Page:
With all the basics covered, let’s dive into the reason you actually bought this watch: The sports functionality.

Sport Features & Usage:

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The Vantage M2 follows the Grit X in many ways, and in fact, one could basically consider the Vantage M2 a Grit X without a baro altimeter or course tracking. Both watches get almost identical new features over the existing Vantage M. And if we look at the total new features on the M2, roughly half of them are sports features (versus the other half being day to day type features). Here’s the sports-focused set:

– Added weekly training summary widget/dashboard
– Added FuelWise – hydration & nutrition reminders based on past workouts
– Added Nutrition energy sources – breakdown of carbs/protein/fats
– Added power save modes – increases non-GPS continuous workout time to 100 hours

First up though, let’s dive into sport modes. To start a workout you’ll either long-hold the middle right button, or tap the bottom left button and select ‘Start Training’. Both options take you here though, which is where you choose the sport mode you want:

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The Polar Vantage M2 can store locally some 20 sport profiles, with each profile having customized data fields, calorie burn metrics, and a slew of other settings. These sport profiles are controlled on Polar Flow, either via the smartphone app or website. There are gazillions of sport profiles to choose from. While many of them are similar, the main thing is really calorie burn metrics between them.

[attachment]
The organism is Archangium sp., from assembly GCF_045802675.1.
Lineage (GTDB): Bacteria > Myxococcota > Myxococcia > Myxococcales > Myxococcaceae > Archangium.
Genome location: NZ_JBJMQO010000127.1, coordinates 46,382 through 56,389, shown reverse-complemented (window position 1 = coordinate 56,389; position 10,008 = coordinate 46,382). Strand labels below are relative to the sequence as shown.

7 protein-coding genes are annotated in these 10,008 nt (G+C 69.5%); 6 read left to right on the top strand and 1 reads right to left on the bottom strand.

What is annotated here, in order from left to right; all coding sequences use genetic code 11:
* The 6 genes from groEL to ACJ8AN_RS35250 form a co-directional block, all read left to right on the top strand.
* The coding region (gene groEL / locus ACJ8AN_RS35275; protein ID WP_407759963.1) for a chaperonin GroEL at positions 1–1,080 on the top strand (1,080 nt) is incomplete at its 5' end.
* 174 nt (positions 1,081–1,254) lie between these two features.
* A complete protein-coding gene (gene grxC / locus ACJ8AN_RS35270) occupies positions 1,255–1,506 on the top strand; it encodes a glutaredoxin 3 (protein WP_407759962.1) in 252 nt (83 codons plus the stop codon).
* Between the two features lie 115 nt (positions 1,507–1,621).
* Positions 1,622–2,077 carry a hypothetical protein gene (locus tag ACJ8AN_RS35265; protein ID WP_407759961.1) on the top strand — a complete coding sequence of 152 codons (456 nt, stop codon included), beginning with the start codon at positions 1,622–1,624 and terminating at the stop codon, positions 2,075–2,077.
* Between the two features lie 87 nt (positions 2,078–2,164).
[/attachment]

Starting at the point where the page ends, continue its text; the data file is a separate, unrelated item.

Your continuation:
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Once a sport profile is selected, you can change the data fields and pages you want shown, or the frequency of update rates. You can also change zone limits, as well as automatic laps, and more. These can be changed on both Polar Flow online, or via your smartphone app:

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For example, it’s in here that you can tweak the data fields shown on your watch:

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These changes are synced to your watch anytime you sync your watch, which can be done via Bluetooth Smart to your phone, or cable to your computer. Usually the sync process takes about 20-40 seconds via computer, or about 30-60 seconds via Bluetooth Smart. It does tend to take longer though if you haven’t synced in a while and it needs to sync GPS cache information, firmware updates, etc…